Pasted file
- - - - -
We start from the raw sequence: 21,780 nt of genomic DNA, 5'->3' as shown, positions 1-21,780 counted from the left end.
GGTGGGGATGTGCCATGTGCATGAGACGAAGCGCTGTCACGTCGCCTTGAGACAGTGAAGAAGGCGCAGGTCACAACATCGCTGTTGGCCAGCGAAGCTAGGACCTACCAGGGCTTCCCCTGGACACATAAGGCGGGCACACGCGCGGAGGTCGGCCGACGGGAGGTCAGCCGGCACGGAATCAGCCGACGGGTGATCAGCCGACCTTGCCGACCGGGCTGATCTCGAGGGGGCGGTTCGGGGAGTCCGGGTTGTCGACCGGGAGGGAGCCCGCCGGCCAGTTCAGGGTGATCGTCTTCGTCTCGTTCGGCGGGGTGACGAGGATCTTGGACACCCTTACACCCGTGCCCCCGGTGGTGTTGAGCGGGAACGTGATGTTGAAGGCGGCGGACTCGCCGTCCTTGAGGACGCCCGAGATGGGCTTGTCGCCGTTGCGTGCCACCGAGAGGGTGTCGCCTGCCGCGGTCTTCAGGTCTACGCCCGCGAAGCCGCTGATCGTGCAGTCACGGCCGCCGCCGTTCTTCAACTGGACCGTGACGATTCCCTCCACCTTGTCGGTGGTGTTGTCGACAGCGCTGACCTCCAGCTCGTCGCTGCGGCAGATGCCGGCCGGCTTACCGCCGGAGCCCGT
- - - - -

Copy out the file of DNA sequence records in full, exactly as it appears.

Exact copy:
We start from the raw sequence: 21,780 nt of genomic DNA, 5'->3' as shown, positions 1-21,780 counted from the left end.
GGTGGGGATGTGCCATGTGCATGAGACGAAGCGCTGTCACGTCGCCTTGAGACAGTGAAGAAGGCGCAGGTCACAACATCGCTGTTGGCCAGCGAAGCTAGGACCTACCAGGGCTTCCCCTGGACACATAAGGCGGGCACACGCGCGGAGGTCGGCCGACGGGAGGTCAGCCGGCACGGAATCAGCCGACGGGTGATCAGCCGACCTTGCCGACCGGGCTGATCTCGAGGGGGCGGTTCGGGGAGTCCGGGTTGTCGACCGGGAGGGAGCCCGCCGGCCAGTTCAGGGTGATCGTCTTCGTCTCGTTCGGCGGGGTGACGAGGATCTTGGACACCCTTACACCCGTGCCCCCGGTGGTGTTGAGCGGGAACGTGATGTTGAAGGCGGCGGACTCGCCGTCCTTGAGGACGCCCGAGATGGGCTTGTCGCCGTTGCGTGCCACCGAGAGGGTGTCGCCTGCCGCGGTCTTCAGGTCTACGCCCGCGAAGCCGCTGATCGTGCAGTCACGGCCGCCGCCGTTCTTCAACTGGACCGTGACGATTCCCTCCACCTTGTCGGTGGTGTTGTCGACAGCGCTGACCTCCAGCTCGTCGCTGCGGCAGATGCCGGCCGGCTTACCGCCGGAGCCCGT